Looking at South Africa’s digital divide for #WTISD 

May 17 marks World Telecommunication and Information Society Day (WTISD). It is a day that is marked around the world. WTISD is celebrated annually to help raise awareness of the possibilities that the use of the Internet and other information and communication technologies (ICT) can bring to societies and economies. It also looks at ways to bridge the digital divide.


The day finds its origins in the signing of the first international Telegraph Convention in 1865. This day marked the establishment of the International Telecommunication Union (ITU). The ITU is a United Nations specialised agency which focuses on information and communication technologies. World Telecommunication Day has been celebrated annually on May 17 since 1969. In November 2005, the World Summit on the Information Society called the United Nations General Assembly to declare May 17 as World Information Society Day. During the ITU conference in Turkey in 2006, it was decided to celebrate both World Information Society Day and World Telecommunication Day on May 17. That’s when it became known as World Telecommunication and Information Society Day or WTISD. 

The 2022 edition of WTISD will focus on “Digital technologies for older persons and healthy ageing”. It is meant to reflect a defining demographic trend of the 21st century. “Digital technologies are a crucial factor for everyone’s healthy ageing,” said ITU Secretary-General Houlin Zhao. “Equitable access to digital technologies isn’t just a moral responsibility, it’s essential for global prosperity and sustainability. As we celebrate ITU’s history, we are reiterating our commitment to expand digital access across all regions as well as all ages.”  

The United Nations has decided to focus on healthy ageing because they see ICT as having “a role to play in achieving healthier ageing”. Beyond just healthier ageing, it is about combatting age-based discrimination at the workplace, ensuring financial inclusion of older persons, and supporting millions of caregivers across the world.

The ITU hopes that through this focus, they will be able to accelerate digital technologies for older persons and healthy ageing that will contribute towards the UN Decade of Healthy Ageing.

Given the focus of this year’s WTISD, The Daily Vox team takes a closer look at ICT access and the digital divide in South Africa. 

The digital divide is a term used to describe the gap between individuals or countries that have access to technology versus those that do not. It relates to access to computers, internet and literacy. South Africa has many developmental problems which makes it difficult to map the digital divide. Inequality in South Africa as well as developmental issues impact the digital divide. 

Some of the main issues are the lack of competition within the telecommunications sector, government inadequacies, slow internet speeds and limited internet access for many.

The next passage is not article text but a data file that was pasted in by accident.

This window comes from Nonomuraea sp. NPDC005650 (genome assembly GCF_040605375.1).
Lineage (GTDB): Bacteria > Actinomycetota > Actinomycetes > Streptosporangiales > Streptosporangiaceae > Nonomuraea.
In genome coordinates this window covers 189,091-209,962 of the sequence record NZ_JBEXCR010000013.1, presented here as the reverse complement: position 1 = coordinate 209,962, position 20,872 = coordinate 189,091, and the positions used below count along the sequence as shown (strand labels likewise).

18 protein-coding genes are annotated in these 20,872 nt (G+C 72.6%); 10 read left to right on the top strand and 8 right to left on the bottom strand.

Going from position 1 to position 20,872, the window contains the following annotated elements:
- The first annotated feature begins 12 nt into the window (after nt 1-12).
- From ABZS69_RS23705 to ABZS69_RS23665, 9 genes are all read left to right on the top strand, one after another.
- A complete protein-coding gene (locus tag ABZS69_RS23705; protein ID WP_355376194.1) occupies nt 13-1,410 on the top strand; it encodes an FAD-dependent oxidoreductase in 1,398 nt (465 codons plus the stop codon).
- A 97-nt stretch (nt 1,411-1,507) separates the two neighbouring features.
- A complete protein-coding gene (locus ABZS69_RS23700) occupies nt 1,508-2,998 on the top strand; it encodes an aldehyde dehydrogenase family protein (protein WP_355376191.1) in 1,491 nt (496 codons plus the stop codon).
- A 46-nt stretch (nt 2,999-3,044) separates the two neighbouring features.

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During the pandemic, these issues were thrown into stark focus. While South Africa went into “hard lockdown”, many young people were left without resources to continue their studying. Even as many universities went ahead with remote learning, students did not have access to computers or the internet. While universities did provide data and the financial aid students received computers, the immense challenges remained. 


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But beyond students at universities or people working from home, the true digital divide could be seen with regards to older people. The focus of this year’s day is older people and the divide is evidenced by things like grants and medical care. Many older people in South Africa are forced to queue for hours at supermarkets, banks and Post Offices to receive their grant money. This is because the country has not managed to bridge that gap and provide well-functioning ICT services that will ensure the grant payment service works more efficiently.  

Then there is the vaccine rollout programme. Older people were given the first opportunities (after healthcare workers) to receive the COVID-19 jab. Yet, being able to get the jab required accessing the internet to sign and register. Then there is the fact that campaigns promoting the vaccine and explaining its importance were not sufficiently broadcasted to ensure everybody had access to information. 


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In 2018, CEO of MTN group Rob Shuter said: “Despite significant mobile growth, almost 2 billion of the 5 billion subscribers are unable to enjoy the benefits of the Internet. This argues for the pressing need to bridge the digital divide.” 


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The South African government has been talking a lot about the fourth industrial revolution and how it will bring about change. Yet, with many people still struggling to access even basic services via the ICT sector, this revolution seems too far away for many. WTISD is an important day if only for showcasing the huge amount of work that still needs to be done in South Africa to overcome the digital divide and make ICT accessible for everyone. 


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